A constitutive, host-specific symbiosis exists between the aboveground fungal endophyte Epichloë coenophiala (Morgan-Jones & W. Gams) and the cool-season grass tall fescue (Lolium arundinaceum (Schreb.) Darbysh.), which is a common forage grass in the United States, Australia, New Zealand, and temperate European grasslands. New cultivars of tall fescue are continually developed to improve pasture productivity and animal health by manipulating both grass and E. coenophiala genetics, yet how these selected grass-endophyte combinations impact other microbial symbionts such as mycorrhizal and dark septate fungi remains unclear. Without better characterizing how genetically distinct grass-endophyte combinations interact with belowground microorganisms, we cannot determine how adoption of new E. coenophiala-symbiotic cultivars in pasture systems will influence long-term soil characteristics and ecosystem function. Here, we examined how E. coenophiala presence and host × endophyte genetic combinations control root colonization by belowground symbiotic fungi and associated plant nutrient concentrations and soil properties in a 2-year manipulative field experiment. We used four vegetative clone pairs of tall fescue that consisted of one endophyte-free (E−) and one E. coenophiala-symbiotic (E+) clone each, where E+ clones within each pair contained one of four endophyte genotypes: CTE14, CTE45, NTE16, or NTE19. After 2 years of growth in field plots, we measured root colonization of arbuscular mycorrhizal fungi (AMF) and dark septate endophytes (DSE), extraradical AMF hyphae in soil, total C, N, and P in root and shoot samples, as well as C and N in associated soils. Although we observed no effects of E. coenophiala presence or symbiotic genotype on total AMF or DSE colonization rates in roots, different grass-endophyte combinations altered AMF arbuscule presence and extraradical hyphal length in soil. The CTE45 genotype hosted the fewest AMF arbuscules regardless of endophyte presence, and E+ clones within NTE19 supported significantly greater soil extraradical hyphae compared to E− clones. Because AMF are often associated with improved soil physical characteristics and C sequestration, our results suggest that development and use of unique grass-endophyte combinations may cause divergent effects on long-term ecosystem properties.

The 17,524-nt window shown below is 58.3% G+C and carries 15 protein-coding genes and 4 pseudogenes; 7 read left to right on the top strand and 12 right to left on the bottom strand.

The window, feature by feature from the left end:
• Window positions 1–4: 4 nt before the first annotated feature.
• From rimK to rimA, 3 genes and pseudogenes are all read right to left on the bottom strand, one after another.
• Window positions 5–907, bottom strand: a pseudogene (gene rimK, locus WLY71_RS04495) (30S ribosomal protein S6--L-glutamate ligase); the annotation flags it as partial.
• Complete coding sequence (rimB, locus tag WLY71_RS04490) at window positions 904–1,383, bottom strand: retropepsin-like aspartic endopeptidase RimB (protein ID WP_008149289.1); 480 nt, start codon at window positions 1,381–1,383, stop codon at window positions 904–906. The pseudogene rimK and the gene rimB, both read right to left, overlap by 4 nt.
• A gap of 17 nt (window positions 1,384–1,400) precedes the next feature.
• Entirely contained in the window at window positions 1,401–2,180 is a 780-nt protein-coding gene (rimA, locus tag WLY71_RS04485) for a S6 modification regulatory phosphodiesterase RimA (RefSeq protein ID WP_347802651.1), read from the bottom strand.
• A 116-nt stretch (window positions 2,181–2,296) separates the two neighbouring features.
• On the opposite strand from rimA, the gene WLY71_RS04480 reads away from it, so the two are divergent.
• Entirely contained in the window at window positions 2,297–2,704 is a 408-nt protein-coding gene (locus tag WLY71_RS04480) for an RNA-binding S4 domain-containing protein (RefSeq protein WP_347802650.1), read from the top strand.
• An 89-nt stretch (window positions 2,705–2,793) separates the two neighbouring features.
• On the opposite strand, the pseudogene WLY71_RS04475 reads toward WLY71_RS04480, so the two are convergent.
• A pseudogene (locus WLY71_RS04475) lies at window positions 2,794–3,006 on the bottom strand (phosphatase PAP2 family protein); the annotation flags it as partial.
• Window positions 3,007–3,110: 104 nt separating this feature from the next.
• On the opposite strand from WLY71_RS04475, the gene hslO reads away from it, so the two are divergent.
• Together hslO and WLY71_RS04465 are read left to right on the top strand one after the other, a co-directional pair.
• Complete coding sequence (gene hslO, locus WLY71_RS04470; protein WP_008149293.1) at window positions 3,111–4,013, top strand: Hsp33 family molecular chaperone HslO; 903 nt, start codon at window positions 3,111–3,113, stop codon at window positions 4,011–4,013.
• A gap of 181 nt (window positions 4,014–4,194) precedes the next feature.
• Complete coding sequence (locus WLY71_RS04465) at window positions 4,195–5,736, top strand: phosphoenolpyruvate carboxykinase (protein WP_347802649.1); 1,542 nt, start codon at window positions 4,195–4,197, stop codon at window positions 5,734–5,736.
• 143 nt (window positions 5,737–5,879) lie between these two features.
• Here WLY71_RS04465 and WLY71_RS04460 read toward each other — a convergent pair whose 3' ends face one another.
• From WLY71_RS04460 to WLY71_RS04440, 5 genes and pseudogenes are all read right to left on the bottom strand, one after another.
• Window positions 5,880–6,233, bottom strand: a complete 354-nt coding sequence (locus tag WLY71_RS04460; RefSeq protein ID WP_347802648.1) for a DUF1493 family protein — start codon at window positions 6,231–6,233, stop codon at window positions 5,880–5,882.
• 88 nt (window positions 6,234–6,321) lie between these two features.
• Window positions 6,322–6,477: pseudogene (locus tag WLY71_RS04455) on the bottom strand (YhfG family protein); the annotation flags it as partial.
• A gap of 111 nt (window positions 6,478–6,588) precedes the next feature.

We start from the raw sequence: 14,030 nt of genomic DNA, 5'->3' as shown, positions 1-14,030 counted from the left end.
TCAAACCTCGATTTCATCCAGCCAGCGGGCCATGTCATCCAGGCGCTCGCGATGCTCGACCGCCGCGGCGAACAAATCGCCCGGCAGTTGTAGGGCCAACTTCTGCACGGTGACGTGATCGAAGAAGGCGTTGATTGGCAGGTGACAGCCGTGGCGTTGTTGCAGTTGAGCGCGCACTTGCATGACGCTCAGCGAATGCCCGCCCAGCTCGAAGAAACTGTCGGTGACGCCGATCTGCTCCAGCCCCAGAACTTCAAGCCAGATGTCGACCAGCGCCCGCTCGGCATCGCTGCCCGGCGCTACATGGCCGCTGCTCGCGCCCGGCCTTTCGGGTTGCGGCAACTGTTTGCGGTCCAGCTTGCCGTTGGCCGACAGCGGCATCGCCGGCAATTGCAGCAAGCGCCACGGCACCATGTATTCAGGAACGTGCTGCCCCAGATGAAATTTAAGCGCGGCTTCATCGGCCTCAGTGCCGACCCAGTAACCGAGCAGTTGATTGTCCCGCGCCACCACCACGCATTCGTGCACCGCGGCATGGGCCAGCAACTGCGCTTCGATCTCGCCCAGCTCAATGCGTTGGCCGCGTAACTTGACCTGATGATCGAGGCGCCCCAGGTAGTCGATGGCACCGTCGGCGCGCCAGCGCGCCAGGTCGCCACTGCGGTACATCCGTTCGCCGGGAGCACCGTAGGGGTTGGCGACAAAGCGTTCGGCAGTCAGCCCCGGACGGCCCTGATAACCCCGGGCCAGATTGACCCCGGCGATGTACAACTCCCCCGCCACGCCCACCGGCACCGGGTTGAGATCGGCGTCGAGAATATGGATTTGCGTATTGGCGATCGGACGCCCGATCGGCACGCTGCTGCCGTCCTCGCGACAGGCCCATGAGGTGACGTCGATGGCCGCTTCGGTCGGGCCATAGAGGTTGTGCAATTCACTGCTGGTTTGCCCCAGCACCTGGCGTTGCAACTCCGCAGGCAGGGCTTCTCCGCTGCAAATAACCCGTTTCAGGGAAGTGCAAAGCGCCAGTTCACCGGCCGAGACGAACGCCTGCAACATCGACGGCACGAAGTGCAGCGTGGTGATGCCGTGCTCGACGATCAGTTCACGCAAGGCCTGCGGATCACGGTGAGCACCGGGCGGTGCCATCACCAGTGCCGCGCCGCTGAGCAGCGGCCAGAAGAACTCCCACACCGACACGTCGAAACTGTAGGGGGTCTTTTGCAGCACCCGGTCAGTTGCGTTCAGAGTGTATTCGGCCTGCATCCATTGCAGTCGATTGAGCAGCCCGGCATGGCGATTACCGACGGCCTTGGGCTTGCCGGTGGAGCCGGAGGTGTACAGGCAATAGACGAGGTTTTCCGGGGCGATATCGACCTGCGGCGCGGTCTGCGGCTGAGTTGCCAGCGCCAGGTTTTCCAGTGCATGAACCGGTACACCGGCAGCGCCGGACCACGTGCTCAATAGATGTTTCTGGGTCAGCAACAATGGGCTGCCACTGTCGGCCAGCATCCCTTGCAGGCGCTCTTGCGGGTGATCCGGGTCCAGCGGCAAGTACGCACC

|Journal||Frontiers in Microbiology|
|State||Published - 2019|
Bibliographical noteFunding Information:
This project was supported by University of Kentucky’s College of Agriculture Research Office, the United States Department of Energy (08-SC-NICCR-1073), NSF (DEB-1021222), and a cooperative agreement with the Kentucky Agricultural Experiment Station (KY006045), the USDA-ARS, Forage Animal Production Research Unit (58-6440-7-135), and Department of Plant and Soil Sciences, University of Kentucky.
This project was supported by University of Kentucky?s College of Agriculture Research Office, the United States Department of Energy (08-SC-NICCR-1073), NSF (DEB-1021222), and a cooperative agreement with the Kentucky Agricultural Experiment Station (KY006045), the USDA-ARS, Forage Animal Production Research Unit (58-6440-7-135), and Department of Plant and Soil Sciences, University of Kentucky. We thank Sarah Janse of the Department of Statistics, University of Kentucky for assistance in statistical analysis, and J. Crutchfield for plant N and P analysis. We also thank Carolyn Young and her team for assistance and training in endophyte presence and genetic verification analyses within her laboratory at the Samuel Roberts Noble Foundation. We greatly appreciate Pierre Mas, Anna Joy Thompson, and Josephine Wendroth for their help in preparing roots and sieving soils for this study.
© 2019 Slaughter, Nelson, Carlisle, Bourguignon, Dinkins, Phillips and McCulley.
- Plant-soil interactions
- Tripartite symbiosis
ASJC Scopus subject areas
- Microbiology (medical)